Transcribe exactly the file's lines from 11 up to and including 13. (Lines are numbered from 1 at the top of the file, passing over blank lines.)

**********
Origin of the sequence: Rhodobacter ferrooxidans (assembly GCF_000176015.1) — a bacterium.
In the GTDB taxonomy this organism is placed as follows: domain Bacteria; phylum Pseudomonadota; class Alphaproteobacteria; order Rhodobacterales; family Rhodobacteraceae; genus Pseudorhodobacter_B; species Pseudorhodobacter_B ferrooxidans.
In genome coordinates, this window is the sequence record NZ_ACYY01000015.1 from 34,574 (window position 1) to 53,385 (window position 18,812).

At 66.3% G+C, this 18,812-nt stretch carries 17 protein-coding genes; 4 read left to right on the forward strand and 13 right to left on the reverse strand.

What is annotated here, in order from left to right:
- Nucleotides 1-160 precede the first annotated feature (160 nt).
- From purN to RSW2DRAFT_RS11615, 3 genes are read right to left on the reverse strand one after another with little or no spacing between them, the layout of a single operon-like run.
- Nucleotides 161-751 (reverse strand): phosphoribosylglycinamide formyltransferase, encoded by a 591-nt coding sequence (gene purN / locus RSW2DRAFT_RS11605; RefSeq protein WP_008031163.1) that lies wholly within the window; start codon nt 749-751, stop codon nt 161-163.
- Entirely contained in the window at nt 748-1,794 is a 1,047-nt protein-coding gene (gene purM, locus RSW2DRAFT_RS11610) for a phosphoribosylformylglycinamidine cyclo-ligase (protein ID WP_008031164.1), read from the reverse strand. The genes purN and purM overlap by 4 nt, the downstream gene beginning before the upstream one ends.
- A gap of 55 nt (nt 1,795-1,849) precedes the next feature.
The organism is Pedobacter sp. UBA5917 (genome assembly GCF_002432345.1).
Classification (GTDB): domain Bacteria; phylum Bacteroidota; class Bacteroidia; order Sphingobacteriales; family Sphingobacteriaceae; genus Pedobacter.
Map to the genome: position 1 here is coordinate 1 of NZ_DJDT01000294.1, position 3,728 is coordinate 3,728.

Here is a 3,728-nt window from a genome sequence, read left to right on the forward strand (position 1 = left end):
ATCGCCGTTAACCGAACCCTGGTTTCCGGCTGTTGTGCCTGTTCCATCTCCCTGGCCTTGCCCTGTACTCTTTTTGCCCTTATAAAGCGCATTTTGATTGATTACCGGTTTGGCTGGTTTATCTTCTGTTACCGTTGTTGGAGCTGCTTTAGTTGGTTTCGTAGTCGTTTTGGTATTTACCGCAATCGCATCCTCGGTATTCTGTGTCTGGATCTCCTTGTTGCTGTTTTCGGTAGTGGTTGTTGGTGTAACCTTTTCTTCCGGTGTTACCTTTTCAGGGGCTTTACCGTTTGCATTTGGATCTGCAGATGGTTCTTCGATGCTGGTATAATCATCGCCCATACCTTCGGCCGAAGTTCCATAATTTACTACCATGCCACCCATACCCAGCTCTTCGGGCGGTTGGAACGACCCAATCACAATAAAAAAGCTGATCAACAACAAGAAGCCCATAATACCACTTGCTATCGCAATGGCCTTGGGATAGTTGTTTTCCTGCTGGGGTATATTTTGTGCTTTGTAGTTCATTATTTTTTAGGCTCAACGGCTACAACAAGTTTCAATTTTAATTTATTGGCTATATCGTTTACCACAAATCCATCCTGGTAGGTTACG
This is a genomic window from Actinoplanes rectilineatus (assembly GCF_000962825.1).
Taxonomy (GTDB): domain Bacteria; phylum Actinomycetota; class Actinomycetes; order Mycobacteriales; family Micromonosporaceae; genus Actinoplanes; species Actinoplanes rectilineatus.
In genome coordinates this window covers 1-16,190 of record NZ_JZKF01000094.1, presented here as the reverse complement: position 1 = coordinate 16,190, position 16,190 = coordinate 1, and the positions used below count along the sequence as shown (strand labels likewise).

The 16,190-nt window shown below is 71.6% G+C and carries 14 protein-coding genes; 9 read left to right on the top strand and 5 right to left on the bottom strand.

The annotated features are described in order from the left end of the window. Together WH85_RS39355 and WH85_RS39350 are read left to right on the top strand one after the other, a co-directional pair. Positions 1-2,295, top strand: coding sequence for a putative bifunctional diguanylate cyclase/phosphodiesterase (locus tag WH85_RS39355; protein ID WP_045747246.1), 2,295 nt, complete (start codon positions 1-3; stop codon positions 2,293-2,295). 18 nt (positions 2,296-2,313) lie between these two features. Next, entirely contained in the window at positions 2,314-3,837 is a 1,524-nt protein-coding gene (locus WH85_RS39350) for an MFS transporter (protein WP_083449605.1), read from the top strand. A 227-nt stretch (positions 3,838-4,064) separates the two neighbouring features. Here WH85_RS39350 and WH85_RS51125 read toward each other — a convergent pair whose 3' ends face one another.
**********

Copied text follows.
The organism is Pedobacter sp. UBA5917 (genome assembly GCF_002432345.1).
Classification (GTDB): domain Bacteria; phylum Bacteroidota; class Bacteroidia; order Sphingobacteriales; family Sphingobacteriaceae; genus Pedobacter.
Map to the genome: position 1 here is coordinate 1 of NZ_DJDT01000294.1, position 3,728 is coordinate 3,728.